--
EA



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On Fri, 13 Jul 2012 01:49:59 -0400, "Existential Angst"

You can quiet down an air-cooled engine, but you'd have to put it in a rather elaborate sound dampening enclosure, with a foam-lined labyrinth for killing sound radiation from both the entering cold air and the departing hot air.
It isn't worth the hassle - Start with a liquid cooled engine and make the job a lot easier at the start. A good muffler and resonator will cut the exhaust note. And you want a big-bite slow speed cooling fan on the radiator, keep the blade tip speed subsonic.
And if the radiator is remote mounted on the roof so the hot air is totally separate from the engine room, you don't need huge labyrinths for the block compartment and generator head cooling air in and out.
--<< Bruce >>--
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On 07/15/2012 10:44 AM, Bruce L. Bergman wrote:

Or you could put the radiator in the house and use it for heating in the winter. How many watts of heat would a typical 4-cylinder radiator put out, anyway?
Jon
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A gallon of fuel oil is 135,000 BTU, if memory serves. You could figure out how long it takes to burn a gallon of gasoline, and do some math. Gasoline would be different BTU, but at least you're in the ball park.
Christopher A. Young Learn more about Jesus www.lds.org .
Or you could put the radiator in the house and use it for heating in the winter. How many watts of heat would a typical 4-cylinder radiator put out, anyway?
Jon
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On Mon, 16 Jul 2012 12:07:51 -0400, "Stormin Mormon"

Perhaps two radiators, one inside, one outside, with a diverter vale to select the most appropriate one depending on the weather??
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My 1940's aircraft engine book puts it at around 1/8 of the energy in the fuel. 1/2 goes out the exhaust.
jsw
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On Mon, 16 Jul 2012 08:47:40 -0700, Jon Danniken

Easily enough to heat the house to 120F in an hour and a half. Regulation would be the hard part. </swag>
-- Win first, Fight later.
--martial principle of the Samurai
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I guess you've never heated a house with a hand-fed wood stove.
jsw
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On Mon, 16 Jul 2012 21:35:57 -0400, "Jim Wilkins"

Certainly not on purpose. I hate smoke-leaking, er, woodburning stoves. No regulation, smoke everywhere, stratified heat levels.
They get an F for complete failure in my book. Gimme gas-fired forced air, _any_ day. I ripped crappy, expensive old 240v electric baseboard heat and a broken (cracked flue) fireplace out of here when I moved in.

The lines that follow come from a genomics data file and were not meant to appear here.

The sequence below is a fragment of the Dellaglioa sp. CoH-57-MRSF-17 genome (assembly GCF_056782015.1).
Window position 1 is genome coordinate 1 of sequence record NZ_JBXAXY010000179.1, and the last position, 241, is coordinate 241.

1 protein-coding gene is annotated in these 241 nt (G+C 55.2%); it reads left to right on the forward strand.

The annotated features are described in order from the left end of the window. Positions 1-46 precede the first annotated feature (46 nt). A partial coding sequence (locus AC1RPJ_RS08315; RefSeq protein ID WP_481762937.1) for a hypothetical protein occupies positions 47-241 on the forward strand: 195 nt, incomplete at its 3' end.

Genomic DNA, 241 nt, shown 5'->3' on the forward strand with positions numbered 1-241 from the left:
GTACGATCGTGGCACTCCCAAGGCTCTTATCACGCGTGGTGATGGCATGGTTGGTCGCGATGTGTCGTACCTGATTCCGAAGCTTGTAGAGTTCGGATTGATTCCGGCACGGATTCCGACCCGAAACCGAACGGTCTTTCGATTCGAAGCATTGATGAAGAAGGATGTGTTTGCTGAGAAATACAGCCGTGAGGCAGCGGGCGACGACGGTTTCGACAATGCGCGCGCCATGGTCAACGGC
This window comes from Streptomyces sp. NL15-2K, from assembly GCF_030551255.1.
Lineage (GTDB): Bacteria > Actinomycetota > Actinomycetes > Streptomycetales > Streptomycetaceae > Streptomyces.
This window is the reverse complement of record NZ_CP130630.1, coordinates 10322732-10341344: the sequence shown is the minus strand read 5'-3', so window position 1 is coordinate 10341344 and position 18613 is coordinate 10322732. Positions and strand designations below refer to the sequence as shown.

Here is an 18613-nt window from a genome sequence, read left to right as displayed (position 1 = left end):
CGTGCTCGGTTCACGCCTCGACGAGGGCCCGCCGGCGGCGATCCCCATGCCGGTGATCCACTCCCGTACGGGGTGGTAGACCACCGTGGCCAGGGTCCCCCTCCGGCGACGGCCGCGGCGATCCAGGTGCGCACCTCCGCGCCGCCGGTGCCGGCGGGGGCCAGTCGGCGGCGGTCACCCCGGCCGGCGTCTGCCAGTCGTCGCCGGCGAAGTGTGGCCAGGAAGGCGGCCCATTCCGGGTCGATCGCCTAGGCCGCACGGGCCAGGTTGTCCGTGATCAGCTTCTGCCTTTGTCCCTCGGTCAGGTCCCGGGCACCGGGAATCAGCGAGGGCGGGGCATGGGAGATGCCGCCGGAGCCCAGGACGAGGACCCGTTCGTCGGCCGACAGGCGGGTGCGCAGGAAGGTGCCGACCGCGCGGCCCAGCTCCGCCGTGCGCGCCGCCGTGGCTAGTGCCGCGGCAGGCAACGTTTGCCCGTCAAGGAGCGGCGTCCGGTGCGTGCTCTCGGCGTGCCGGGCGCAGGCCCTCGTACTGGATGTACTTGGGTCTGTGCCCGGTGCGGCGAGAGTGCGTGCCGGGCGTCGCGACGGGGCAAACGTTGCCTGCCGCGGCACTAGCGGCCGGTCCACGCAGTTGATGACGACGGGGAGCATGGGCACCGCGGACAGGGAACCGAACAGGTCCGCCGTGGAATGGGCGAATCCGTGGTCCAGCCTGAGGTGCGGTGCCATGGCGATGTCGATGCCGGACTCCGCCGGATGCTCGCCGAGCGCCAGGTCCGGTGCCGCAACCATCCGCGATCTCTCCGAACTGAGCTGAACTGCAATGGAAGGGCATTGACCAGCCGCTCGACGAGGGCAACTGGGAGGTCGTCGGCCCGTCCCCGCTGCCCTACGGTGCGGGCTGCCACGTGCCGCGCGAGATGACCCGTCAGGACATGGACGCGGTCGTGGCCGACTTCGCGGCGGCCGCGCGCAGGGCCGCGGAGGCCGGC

-- Win first, Fight later.
--martial principle of the Samurai
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Sounds like _someone_ needs some lessons in using a wood stove! <G>
None of what you wrote is true of a well-made, well _used_ wood burning stove.
About as close as it comes is that the room in which the stove is located will be the warmest one.
LLoyd
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"Lloyd E. Sponenburgh" <lloydspinsidemindspring.com> wrote in message

Agreed, but I needed several years, remote thermocouple readouts, a draft vacuum gauge, and a mirror outside that shows the chimney top while I adjust the air inlet to learn how to use it well. The best air setting varies with outdoor temperature (draft vacuum) so I need a full winter to see the entire effect of any other change like chimney height or sealing leaks.
When everything is right it will hold a steady temperature with no visible smoke from the chimney for about an hour on three very dry 16" oak pieces roughly the size of my palm, my splitting gauge.
I still can't quite keep its temperature stable at the higher feed rate cooking requires, so one channel of the readout shows the temperature of the pot lid to show when it reaches boiling. The display jumps quickly from 60C to 90C.
jsw
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On Tue, 17 Jul 2012 07:49:28 -0400, "Jim Wilkins"

Amazing! Americans heated their houses with wood burning devices since the country was settled. The Franklin Stove was invented in 1741 and today's generation has to "learn" how to use a wood stove.

Funny, my grandmothers cooked for years on wood stoves (my maternal grandmother until she died, during in the winter months). I doubt that they ever had formal training in stove management or a digital thermometer.
Ah! The wisdom of the ancients. Cheers, John B.